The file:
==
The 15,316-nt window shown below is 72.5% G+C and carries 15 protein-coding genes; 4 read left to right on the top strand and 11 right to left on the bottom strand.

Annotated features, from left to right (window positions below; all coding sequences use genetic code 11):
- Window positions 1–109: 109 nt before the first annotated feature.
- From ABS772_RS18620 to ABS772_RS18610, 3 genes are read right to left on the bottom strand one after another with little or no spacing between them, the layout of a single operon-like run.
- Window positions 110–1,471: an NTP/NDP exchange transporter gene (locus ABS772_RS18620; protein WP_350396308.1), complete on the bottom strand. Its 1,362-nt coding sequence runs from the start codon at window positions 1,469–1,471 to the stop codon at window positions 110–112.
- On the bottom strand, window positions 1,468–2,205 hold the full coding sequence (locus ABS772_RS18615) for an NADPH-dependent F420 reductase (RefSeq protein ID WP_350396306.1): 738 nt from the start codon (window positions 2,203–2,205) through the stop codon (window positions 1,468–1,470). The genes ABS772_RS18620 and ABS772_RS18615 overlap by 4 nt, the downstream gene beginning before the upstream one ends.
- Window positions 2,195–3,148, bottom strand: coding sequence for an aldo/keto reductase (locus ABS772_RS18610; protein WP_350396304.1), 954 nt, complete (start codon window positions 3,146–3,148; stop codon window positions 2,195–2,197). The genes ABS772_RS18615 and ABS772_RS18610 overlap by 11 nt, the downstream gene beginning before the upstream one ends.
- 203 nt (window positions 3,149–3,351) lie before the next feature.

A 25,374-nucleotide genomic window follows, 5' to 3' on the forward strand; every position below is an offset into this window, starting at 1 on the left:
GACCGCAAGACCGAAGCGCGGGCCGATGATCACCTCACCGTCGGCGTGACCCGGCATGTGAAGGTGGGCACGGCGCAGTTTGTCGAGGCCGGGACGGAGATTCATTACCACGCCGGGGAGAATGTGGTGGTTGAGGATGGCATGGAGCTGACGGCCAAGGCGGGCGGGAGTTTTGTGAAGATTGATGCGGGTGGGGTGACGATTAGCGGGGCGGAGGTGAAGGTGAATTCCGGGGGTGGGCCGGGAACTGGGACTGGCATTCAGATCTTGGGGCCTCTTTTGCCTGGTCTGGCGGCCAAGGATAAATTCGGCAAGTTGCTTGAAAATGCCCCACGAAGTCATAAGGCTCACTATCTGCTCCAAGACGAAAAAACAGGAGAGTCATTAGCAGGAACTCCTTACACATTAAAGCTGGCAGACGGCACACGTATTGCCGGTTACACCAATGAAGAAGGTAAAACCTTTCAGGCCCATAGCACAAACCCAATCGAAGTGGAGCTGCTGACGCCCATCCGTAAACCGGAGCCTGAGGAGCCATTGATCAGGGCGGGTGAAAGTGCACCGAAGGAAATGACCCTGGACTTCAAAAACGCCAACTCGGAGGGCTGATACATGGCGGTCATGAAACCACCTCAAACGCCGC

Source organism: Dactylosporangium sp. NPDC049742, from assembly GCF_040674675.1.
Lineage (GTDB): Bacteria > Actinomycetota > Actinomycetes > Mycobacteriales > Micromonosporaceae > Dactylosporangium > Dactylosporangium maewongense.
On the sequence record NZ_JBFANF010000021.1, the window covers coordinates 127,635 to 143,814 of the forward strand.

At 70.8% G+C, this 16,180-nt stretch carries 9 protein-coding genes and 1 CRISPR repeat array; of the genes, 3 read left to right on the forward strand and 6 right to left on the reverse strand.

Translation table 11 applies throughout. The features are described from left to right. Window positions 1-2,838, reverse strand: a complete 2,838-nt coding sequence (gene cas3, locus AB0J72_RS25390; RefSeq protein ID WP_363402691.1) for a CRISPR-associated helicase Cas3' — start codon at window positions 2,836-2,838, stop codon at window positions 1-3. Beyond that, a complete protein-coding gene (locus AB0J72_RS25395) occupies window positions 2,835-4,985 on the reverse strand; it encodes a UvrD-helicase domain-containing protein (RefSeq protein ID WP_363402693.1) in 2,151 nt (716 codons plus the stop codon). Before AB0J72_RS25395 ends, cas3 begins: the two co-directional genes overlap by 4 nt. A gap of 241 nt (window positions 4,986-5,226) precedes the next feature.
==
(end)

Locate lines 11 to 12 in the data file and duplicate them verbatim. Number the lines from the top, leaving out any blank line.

Source organism: Dactylosporangium sp. NPDC049742, from assembly GCF_040674675.1.
Lineage (GTDB): Bacteria > Actinomycetota > Actinomycetes > Mycobacteriales > Micromonosporaceae > Dactylosporangium > Dactylosporangium maewongense.